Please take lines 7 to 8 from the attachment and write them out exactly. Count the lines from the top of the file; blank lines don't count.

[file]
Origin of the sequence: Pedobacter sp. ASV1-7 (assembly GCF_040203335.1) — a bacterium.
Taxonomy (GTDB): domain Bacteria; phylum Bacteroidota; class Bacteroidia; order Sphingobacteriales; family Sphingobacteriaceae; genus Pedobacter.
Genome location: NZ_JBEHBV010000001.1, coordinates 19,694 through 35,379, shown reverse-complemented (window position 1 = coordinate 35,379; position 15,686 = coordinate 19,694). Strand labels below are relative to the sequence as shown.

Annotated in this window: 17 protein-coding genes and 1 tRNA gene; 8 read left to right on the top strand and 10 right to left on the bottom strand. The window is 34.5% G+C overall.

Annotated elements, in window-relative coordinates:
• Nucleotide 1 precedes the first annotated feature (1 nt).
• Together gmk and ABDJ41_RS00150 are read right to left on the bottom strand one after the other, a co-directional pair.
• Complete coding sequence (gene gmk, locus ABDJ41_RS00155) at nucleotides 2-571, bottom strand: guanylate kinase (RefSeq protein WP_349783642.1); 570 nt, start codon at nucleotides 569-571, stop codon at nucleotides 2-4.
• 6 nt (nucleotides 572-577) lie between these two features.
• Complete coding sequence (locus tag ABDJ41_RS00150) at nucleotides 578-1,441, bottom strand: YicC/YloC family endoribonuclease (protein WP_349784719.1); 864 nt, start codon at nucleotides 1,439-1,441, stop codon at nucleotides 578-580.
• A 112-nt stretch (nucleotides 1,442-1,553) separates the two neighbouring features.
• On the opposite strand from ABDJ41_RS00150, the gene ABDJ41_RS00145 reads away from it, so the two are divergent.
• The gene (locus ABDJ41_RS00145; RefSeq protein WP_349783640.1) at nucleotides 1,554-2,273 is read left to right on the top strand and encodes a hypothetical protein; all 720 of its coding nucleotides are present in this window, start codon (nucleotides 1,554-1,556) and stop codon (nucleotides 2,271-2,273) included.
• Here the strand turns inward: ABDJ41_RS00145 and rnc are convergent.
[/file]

• Together gmk and ABDJ41_RS00150 are read right to left on the bottom strand one after the other, a co-directional pair.
• Complete coding sequence (gene gmk, locus ABDJ41_RS00155) at nucleotides 2-571, bottom strand: guanylate kinase (RefSeq protein WP_349783642.1); 570 nt, start codon at nucleotides 569-571, stop codon at nucleotides 2-4.